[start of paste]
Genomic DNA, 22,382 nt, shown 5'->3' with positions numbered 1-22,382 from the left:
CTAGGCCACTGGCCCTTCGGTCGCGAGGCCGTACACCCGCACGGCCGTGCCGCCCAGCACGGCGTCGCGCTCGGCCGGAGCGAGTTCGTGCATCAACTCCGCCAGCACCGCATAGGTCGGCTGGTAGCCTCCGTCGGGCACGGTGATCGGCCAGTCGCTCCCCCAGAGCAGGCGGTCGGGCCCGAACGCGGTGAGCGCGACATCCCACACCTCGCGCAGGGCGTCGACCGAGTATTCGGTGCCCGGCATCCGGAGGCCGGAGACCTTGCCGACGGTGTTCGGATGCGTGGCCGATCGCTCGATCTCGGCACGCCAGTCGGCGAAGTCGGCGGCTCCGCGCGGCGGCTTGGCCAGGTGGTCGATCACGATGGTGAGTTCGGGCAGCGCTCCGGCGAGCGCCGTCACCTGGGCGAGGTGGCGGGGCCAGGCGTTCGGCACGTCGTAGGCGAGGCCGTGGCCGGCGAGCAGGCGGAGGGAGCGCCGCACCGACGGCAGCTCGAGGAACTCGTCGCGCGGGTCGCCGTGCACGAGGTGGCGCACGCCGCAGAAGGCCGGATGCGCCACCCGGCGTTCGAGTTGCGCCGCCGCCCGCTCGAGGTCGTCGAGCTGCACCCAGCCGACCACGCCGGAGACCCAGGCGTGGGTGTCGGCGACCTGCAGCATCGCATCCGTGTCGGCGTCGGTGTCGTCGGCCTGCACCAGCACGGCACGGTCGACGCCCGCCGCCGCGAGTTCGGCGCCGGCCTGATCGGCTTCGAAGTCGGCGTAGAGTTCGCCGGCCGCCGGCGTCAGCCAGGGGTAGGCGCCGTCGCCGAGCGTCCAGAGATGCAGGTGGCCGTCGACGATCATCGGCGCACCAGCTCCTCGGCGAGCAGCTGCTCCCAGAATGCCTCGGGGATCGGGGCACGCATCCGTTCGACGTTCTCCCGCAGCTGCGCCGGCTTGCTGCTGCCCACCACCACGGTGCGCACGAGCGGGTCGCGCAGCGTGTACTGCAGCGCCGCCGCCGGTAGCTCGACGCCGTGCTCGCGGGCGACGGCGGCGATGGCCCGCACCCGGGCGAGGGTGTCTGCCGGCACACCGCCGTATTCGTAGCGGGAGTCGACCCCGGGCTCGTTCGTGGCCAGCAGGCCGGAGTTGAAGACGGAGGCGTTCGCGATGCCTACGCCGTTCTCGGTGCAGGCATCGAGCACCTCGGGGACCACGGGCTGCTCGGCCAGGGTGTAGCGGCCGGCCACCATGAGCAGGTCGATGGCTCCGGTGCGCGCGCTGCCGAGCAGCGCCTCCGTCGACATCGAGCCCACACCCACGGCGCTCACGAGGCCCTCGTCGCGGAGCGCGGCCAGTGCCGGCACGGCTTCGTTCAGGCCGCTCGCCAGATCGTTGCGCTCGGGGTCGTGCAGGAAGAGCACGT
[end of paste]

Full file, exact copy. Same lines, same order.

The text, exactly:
Genomic DNA, 22,382 nt, shown 5'->3' with positions numbered 1-22,382 from the left:
CTAGGCCACTGGCCCTTCGGTCGCGAGGCCGTACACCCGCACGGCCGTGCCGCCCAGCACGGCGTCGCGCTCGGCCGGAGCGAGTTCGTGCATCAACTCCGCCAGCACCGCATAGGTCGGCTGGTAGCCTCCGTCGGGCACGGTGATCGGCCAGTCGCTCCCCCAGAGCAGGCGGTCGGGCCCGAACGCGGTGAGCGCGACATCCCACACCTCGCGCAGGGCGTCGACCGAGTATTCGGTGCCCGGCATCCGGAGGCCGGAGACCTTGCCGACGGTGTTCGGATGCGTGGCCGATCGCTCGATCTCGGCACGCCAGTCGGCGAAGTCGGCGGCTCCGCGCGGCGGCTTGGCCAGGTGGTCGATCACGATGGTGAGTTCGGGCAGCGCTCCGGCGAGCGCCGTCACCTGGGCGAGGTGGCGGGGCCAGGCGTTCGGCACGTCGTAGGCGAGGCCGTGGCCGGCGAGCAGGCGGAGGGAGCGCCGCACCGACGGCAGCTCGAGGAACTCGTCGCGCGGGTCGCCGTGCACGAGGTGGCGCACGCCGCAGAAGGCCGGATGCGCCACCCGGCGTTCGAGTTGCGCCGCCGCCCGCTCGAGGTCGTCGAGCTGCACCCAGCCGACCACGCCGGAGACCCAGGCGTGGGTGTCGGCGACCTGCAGCATCGCATCCGTGTCGGCGTCGGTGTCGTCGGCCTGCACCAGCACGGCACGGTCGACGCCCGCCGCCGCGAGTTCGGCGCCGGCCTGATCGGCTTCGAAGTCGGCGTAGAGTTCGCCGGCCGCCGGCGTCAGCCAGGGGTAGGCGCCGTCGCCGAGCGTCCAGAGATGCAGGTGGCCGTCGACGATCATCGGCGCACCAGCTCCTCGGCGAGCAGCTGCTCCCAGAATGCCTCGGGGATCGGGGCACGCATCCGTTCGACGTTCTCCCGCAGCTGCGCCGGCTTGCTGCTGCCCACCACCACGGTGCGCACGAGCGGGTCGCGCAGCGTGTACTGCAGCGCCGCCGCCGGTAGCTCGACGCCGTGCTCGCGGGCGACGGCGGCGATGGCCCGCACCCGGGCGAGGGTGTCTGCCGGCACACCGCCGTATTCGTAGCGGGAGTCGACCCCGGGCTCGTTCGTGGCCAGCAGGCCGGAGTTGAAGACGGAGGCGTTCGCGATGCCTACGCCGTTCTCGGTGCAGGCATCGAGCACCTCGGGGACCACGGGCTGCTCGGCCAGGGTGTAGCGGCCGGCCACCATGAGCAGGTCGATGGCTCCGGTGCGCGCGCTGCCGAGCAGCGCCTCCGTCGACATCGAGCCCACACCCACGGCGCTCACGAGGCCCTCGTCGCGGAGCGCGGCCAGTGCCGGCACGGCTTCGTTCAGGCCGCTCGCCAGATCGTTGCGCTCGGGGTCGTGCAGGAAGAGCACGT